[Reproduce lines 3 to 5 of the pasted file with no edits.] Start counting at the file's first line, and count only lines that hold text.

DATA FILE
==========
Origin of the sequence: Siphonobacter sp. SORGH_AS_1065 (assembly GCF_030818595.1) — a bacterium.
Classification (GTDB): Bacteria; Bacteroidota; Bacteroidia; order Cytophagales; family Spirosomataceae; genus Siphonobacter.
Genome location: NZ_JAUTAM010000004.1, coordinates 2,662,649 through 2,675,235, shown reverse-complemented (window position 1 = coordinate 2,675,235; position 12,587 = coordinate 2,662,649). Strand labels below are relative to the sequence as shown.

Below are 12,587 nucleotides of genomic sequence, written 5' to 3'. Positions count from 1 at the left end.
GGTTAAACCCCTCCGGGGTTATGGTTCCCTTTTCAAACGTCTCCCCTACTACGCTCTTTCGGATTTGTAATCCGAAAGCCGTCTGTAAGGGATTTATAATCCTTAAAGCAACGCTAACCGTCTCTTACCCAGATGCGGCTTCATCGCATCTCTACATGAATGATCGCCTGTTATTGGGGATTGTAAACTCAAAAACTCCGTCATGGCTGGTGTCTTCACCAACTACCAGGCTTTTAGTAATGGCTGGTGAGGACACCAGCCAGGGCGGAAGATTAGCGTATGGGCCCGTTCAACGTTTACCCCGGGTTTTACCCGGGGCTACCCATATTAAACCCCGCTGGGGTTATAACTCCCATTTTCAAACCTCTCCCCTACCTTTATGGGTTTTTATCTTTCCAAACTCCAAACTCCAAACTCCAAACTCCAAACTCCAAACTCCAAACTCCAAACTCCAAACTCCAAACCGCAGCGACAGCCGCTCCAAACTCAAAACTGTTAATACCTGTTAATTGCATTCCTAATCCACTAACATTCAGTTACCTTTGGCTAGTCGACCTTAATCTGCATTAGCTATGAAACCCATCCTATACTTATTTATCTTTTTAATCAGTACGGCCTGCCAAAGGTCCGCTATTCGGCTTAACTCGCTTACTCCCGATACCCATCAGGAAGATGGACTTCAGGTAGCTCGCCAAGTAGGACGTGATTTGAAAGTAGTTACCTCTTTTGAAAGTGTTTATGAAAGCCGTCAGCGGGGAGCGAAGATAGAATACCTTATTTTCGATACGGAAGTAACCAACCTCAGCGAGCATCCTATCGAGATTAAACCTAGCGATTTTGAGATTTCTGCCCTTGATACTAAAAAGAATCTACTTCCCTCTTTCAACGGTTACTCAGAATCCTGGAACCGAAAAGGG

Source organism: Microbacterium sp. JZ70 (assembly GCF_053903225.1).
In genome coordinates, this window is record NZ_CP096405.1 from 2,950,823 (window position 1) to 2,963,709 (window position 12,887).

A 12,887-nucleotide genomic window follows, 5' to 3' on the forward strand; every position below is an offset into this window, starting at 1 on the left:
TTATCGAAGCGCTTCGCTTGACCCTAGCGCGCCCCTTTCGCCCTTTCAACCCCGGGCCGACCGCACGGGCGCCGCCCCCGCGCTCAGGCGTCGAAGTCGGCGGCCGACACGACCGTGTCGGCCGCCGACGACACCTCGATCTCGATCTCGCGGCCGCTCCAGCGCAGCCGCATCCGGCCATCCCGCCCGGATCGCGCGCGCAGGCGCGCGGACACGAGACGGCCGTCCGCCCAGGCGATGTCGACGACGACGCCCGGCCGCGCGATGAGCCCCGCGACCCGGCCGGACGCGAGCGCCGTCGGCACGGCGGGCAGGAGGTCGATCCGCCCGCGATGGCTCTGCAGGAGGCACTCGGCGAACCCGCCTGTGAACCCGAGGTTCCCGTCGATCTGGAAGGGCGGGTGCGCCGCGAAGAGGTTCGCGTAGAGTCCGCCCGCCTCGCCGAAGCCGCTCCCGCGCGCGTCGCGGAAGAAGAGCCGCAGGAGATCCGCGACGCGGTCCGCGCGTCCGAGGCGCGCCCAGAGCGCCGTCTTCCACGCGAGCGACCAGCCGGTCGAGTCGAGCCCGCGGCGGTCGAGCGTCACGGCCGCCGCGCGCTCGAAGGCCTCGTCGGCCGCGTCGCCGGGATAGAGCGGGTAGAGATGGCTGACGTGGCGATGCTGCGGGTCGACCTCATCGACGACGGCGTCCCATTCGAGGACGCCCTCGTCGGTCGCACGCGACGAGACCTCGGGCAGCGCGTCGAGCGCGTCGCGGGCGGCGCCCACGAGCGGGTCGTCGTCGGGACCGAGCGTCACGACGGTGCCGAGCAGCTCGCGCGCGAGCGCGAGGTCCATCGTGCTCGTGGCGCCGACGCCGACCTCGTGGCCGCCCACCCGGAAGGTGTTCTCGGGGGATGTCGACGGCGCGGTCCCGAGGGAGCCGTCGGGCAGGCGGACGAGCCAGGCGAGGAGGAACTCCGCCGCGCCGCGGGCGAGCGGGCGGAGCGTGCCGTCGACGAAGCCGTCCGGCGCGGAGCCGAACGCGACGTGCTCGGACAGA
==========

Genome location: NZ_JAUTAM010000004.1, coordinates 2,662,649 through 2,675,235, shown reverse-complemented (window position 1 = coordinate 2,675,235; position 12,587 = coordinate 2,662,649). Strand labels below are relative to the sequence as shown.

Below are 12,587 nucleotides of genomic sequence, written 5' to 3'. Positions count from 1 at the left end.
GGTTAAACCCCTCCGGGGTTATGGTTCCCTTTTCAAACGTCTCCCCTACTACGCTCTTTCGGATTTGTAATCCGAAAGCCGTCTGTAAGGGATTTATAATCCTTAAAGCAACGCTAACCGTCTCTTACCCAGATGCGGCTTCATCGCATCTCTACATGAATGATCGCCTGTTATTGGGGATTGTAAACTCAAAAACTCCGTCATGGCTGGTGTCTTCACCAACTACCAGGCTTTTAGTAATGGCTGGTGAGGACACCAGCCAGGGCGGAAGATTAGCGTATGGGCCCGTTCAACGTTTACCCCGGGTTTTACCCGGGGCTACCCATATTAAACCCCGCTGGGGTTATAACTCCCATTTTCAAACCTCTCCCCTACCTTTATGGGTTTTTATCTTTCCAAACTCCAAACTCCAAACTCCAAACTCCAAACTCCAAACTCCAAACTCCAAACTCCAAACTCCAAACCGCAGCGACAGCCGCTCCAAACTCAAAACTGTTAATACCTGTTAATTGCATTCCTAATCCACTAACATTCAGTTACCTTTGGCTAGTCGACCTTAATCTGCATTAGCTATGAAACCCATCCTATACTTATTTATCTTTTTAATCAGTACGGCCTGCCAAAGGTCCGCTATTCGGCTTAACTCGCTTACTCCCGATACCCATCAGGAAGATGGACTTCAGGTAGCTCGCCAAGTAGGACGTGATTTGAAAGTAGTTACCTCTTTTGAAAGTGTTTATGAAAGCCGTCAGCGGGGAGCGAAGATAGAATACCTTATTTTCGATACGGAAGTAACCAACCTCAGCGAGCATCCTATCGAGATTAAACCTAGCGATTTTGAGATTTCTGCCCTTGATACTAAAAAGAATCTACTTCCCTCTTTCAACGGTTACTCAGAATCCTGGAACCGAAAAGGG